• One Health
  • Pain Management
  • Oncology
  • Anesthesia
  • Geriatric & Palliative Medicine
  • Ophthalmology
  • Anatomic Pathology
  • Poultry Medicine
  • Infectious Diseases
  • Dermatology
  • Theriogenology
  • Nutrition
  • Animal Welfare
  • Radiology
  • Internal Medicine
  • Small Ruminant
  • Cardiology
  • Dentistry
  • Feline Medicine
  • Soft Tissue Surgery
  • Urology/Nephrology
  • Avian & Exotic
  • Preventive Medicine
  • Anesthesiology & Pain Management
  • Integrative & Holistic Medicine
  • Food Animals
  • Behavior
  • Zoo Medicine
  • Toxicology
  • Orthopedics
  • Emergency & Critical Care
  • Equine Medicine
  • Pharmacology
  • Pediatrics
  • Respiratory Medicine
  • Shelter Medicine
  • Parasitology
  • Clinical Pathology
  • Virtual Care
  • Rehabilitation
  • Epidemiology
  • Fish Medicine
  • Diabetes
  • Livestock
  • Endocrinology

Dress for success


While you're not what you wear, wearing the right clothes may make the difference in achieving career success and veterinary client compliance. Use your appearance to demonstrate you're a trustworthy source to help educate pet owners.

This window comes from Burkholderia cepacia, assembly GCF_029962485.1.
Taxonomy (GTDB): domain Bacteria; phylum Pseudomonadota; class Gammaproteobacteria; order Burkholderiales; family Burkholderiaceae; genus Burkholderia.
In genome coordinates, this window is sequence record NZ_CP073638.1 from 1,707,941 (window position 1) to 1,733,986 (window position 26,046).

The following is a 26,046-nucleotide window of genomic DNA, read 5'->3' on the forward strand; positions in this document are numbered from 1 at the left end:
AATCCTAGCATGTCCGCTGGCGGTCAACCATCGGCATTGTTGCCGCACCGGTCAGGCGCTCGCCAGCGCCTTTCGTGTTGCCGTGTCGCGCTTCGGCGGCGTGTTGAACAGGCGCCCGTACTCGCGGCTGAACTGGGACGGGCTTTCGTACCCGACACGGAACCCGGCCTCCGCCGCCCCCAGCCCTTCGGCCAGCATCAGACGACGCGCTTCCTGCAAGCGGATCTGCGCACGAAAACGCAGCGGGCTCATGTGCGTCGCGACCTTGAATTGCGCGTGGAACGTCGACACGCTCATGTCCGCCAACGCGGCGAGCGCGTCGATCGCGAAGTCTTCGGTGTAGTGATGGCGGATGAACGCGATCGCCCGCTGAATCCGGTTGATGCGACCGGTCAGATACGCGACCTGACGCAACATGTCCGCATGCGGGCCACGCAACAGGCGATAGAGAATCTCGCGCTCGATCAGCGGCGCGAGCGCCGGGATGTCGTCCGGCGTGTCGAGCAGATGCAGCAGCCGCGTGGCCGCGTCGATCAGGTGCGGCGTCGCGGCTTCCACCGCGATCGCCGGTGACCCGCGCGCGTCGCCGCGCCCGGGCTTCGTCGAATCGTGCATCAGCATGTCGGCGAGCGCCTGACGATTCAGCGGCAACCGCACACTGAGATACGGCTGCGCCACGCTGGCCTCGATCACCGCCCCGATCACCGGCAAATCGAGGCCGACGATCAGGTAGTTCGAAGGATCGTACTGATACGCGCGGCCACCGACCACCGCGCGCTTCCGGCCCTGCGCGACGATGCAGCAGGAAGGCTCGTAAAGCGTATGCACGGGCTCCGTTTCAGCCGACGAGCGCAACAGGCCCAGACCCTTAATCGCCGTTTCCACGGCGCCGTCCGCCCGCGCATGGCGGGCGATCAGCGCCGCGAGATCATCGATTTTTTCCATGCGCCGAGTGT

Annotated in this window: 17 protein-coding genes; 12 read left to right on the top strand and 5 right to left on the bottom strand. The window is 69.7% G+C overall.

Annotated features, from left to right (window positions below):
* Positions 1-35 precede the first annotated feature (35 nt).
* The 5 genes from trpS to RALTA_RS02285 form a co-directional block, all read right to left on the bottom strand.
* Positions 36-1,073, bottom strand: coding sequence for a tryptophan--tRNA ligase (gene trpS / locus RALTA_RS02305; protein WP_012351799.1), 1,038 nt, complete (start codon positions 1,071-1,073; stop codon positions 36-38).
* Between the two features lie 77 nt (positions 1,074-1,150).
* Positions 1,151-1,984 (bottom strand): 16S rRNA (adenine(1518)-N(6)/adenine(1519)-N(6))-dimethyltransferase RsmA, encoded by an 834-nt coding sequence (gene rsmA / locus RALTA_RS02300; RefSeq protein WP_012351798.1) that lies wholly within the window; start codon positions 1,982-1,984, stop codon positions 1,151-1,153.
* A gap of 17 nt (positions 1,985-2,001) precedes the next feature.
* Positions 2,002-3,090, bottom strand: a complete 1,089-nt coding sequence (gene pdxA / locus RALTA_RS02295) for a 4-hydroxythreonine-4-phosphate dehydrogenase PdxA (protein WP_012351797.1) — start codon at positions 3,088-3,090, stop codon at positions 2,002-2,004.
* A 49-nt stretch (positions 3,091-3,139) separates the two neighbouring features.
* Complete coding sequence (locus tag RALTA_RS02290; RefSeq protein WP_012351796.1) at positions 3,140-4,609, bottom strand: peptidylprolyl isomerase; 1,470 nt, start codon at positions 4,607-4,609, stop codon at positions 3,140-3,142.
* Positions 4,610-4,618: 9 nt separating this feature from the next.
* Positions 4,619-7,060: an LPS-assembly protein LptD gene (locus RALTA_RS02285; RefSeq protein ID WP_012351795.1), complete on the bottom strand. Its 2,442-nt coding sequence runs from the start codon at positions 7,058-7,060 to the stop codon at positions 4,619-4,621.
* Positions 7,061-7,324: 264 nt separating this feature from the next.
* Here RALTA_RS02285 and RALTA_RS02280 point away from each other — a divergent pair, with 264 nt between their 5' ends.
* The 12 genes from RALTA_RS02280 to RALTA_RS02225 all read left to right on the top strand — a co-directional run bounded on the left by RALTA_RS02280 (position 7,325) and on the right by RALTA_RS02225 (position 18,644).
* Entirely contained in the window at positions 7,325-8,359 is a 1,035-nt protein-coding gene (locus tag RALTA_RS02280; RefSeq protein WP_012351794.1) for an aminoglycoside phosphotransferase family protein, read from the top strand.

While 75 percent of team members say their practice has a dress code, only 8 percent have ever been asked to change their appearance to conform to the code, according to the 2012 Firstline Veterinary Team Trends Study. Figure 1 demonstrates some common items covered by dress codes.

“If you walk into an exam room in rumpled, dirty scrubs, hair barely pulled back, yawning, and mumble something unintelligible, does this say, ‘I’m trustworthy?’ Heck, no,” says Julie Mullins, a Firstline Editorial Advisory Board member and the staff training coordinator at Seaside Animal Care in Calabash, N.C. “Present yourself as you want to be seen—as a knowledgeable, competent professional.”

Just as important as the appearance of a team member is how he or she interacts with clients, says Firstline board member Nancy Potter, practice manager at Olathe Animal Hospital in Olathe, Kan. “A team member can have an immaculate uniform and look very professional, but if he or she fails to interact with the client confidently, appearance doesn’t matter.”

How-to tip: Look—and act—the part

  • Show your confidence and professionalism with this checklist:
  • Address clients by name
  • Look people in the eye
  • Speak up
  • Use firm handshakes
  • Demonstrate your knowledge
  • Walk—don’t shuffle
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